Is it the age of the Portsmouth start-up?
According to an annual report from the Centre for Entrepreneurship, Portsmouth is the place to start your own business. In 2016 Portsmouth had more small businesses start up than any other area in the Solent. A whopping 2,224 - more than double the mean average of its neighbouring local authorities. However it’s not all about the sheer volume, Portsmouth also created more new businesses per head of population 10.5 per 1,000 head of population compared to a mean average of 7.8 from its neighbours. This is in stark opposition to only 584 registered new businesses in 2014. In 2015 over 608,000 new businesses were started in the UK, but did they all have a brand new idea? Were they all developing new products or carving new technology markets for themselves? Is a start-up really about having a bright and brand new idea?
Portsmouth has the infrastructure, the community and the ideas with a healthy mix of service, brand new and market disruptive ideas. Recent research in London is showing small business growth in a number of sectors and it’s not all about new products. Existing market disruption is taking a lead role in any number of industries whether it is Uber and Gett in the taxi market, the creation of online only fashion labels or new service models such as all legal service subscription payments. We can reasonably surmise that the growth in collaborative working tools, ease of internet access and the acceptability of mediums such as Skype for meetings is also changing the ease with which self-employment can become a reality.
Portsmouth has a rich business support community. Open plan, collaborative incubation space is available at projects like Innovation Space, Technopole and Port 57 to name a few. These units also act as magnets to attract high value business learning events led by startup peers. Portsmouth is one of only a handful of cities to take the bull by its horns and deliver yearly events specifically designed to encourage sustainable start-ups such as the Start Your Business and Tooled up events as well as coaching from the Business Support Bank via the City Council.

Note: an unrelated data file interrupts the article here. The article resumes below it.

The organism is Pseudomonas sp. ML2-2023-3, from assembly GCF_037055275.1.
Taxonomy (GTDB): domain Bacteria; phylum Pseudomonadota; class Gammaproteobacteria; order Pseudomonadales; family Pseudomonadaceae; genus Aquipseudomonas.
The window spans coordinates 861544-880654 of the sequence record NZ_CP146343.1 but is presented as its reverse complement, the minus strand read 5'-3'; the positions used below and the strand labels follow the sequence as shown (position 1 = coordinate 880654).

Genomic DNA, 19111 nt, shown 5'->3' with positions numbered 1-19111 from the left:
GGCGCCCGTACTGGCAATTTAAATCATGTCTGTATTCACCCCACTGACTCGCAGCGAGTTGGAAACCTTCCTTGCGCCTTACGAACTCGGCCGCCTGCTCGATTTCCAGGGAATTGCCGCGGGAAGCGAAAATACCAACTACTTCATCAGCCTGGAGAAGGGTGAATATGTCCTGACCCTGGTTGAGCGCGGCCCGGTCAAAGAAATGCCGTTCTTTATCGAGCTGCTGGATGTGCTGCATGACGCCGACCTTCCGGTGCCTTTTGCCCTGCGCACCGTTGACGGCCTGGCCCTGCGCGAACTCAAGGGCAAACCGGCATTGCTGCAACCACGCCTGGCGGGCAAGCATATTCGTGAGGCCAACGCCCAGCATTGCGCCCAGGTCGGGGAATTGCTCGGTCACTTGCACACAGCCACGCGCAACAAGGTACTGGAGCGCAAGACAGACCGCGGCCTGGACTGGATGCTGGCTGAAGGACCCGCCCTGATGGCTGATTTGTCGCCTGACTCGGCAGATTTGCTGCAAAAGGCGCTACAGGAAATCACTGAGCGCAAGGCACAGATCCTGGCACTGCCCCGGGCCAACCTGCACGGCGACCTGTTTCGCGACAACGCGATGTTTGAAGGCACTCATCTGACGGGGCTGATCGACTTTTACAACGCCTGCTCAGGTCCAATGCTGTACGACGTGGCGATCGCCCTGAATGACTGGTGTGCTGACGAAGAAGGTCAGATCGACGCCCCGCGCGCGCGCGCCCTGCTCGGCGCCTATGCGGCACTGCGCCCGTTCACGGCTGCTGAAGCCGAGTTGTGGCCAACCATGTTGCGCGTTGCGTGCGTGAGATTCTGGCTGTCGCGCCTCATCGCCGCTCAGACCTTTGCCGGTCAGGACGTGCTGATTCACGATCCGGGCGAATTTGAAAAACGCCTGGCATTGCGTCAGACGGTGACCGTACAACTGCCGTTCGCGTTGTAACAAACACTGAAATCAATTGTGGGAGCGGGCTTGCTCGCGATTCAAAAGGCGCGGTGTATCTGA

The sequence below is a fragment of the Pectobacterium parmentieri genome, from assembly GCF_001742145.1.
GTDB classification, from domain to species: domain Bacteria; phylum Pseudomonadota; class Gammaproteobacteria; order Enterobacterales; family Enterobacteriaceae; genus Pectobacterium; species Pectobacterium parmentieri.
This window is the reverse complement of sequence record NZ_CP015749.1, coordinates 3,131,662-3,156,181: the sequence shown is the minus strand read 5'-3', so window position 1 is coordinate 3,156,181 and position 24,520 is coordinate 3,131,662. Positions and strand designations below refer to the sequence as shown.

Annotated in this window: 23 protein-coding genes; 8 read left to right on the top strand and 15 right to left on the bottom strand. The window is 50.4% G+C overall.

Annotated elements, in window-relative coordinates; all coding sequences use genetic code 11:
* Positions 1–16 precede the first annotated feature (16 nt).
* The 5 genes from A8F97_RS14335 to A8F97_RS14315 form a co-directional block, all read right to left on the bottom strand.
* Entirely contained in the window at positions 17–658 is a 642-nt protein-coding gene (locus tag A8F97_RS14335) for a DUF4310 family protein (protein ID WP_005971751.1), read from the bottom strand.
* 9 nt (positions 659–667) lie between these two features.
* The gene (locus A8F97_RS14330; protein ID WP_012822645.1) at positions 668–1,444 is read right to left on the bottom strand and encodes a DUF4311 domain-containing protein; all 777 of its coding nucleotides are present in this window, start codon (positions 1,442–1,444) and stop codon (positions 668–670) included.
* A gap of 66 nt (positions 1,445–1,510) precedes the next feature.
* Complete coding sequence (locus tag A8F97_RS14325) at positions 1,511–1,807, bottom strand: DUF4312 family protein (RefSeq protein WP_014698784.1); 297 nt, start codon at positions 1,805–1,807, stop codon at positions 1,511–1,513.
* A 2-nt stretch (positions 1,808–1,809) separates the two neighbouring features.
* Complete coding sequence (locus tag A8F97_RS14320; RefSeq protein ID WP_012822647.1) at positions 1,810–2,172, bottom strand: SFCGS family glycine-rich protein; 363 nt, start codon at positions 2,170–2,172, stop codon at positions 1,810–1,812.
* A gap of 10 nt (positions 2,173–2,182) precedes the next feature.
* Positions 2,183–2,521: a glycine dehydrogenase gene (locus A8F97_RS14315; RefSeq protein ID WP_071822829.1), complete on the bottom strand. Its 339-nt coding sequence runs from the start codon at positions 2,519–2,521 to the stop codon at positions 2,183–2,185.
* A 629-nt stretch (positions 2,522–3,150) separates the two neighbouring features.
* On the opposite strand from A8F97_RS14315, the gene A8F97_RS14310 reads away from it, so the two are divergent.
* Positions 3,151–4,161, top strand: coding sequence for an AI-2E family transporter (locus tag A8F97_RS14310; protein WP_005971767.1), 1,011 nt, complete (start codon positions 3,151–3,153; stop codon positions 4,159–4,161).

There is also significant business support in the city and wider region with major investment in services such as the Solent Growth Hub, the local chamber of commerce and growth organisations such as Oxford Innovation to name a few. An island city also has its advantages, population proximity and a thriving social scene helps people get together throw around ideas and gain the confidence to disrupt existing and new markets.
On top of that the UK is the best place in Europe to start your own business. Research compiled by the Global Entrepreneurship Monitor (GEM), an annual measure of entrepreneurial activity in over 100 countries, shows that when it comes to total early-stage entrepreneurial activity the UK performs better than its European counterparts and is only below the US. The percentage of the 18-64 population engaged in entrepreneurial activity has fluctuated between 8% and 10%. GEM also finds a high level of regard for entrepreneurs in the UK, and optimism about start-up opportunities. So why not make 2017 the year you take the plunge and disrupt the market?
Peter Hooley, Director of Business Development at the University of Portsmouth Business School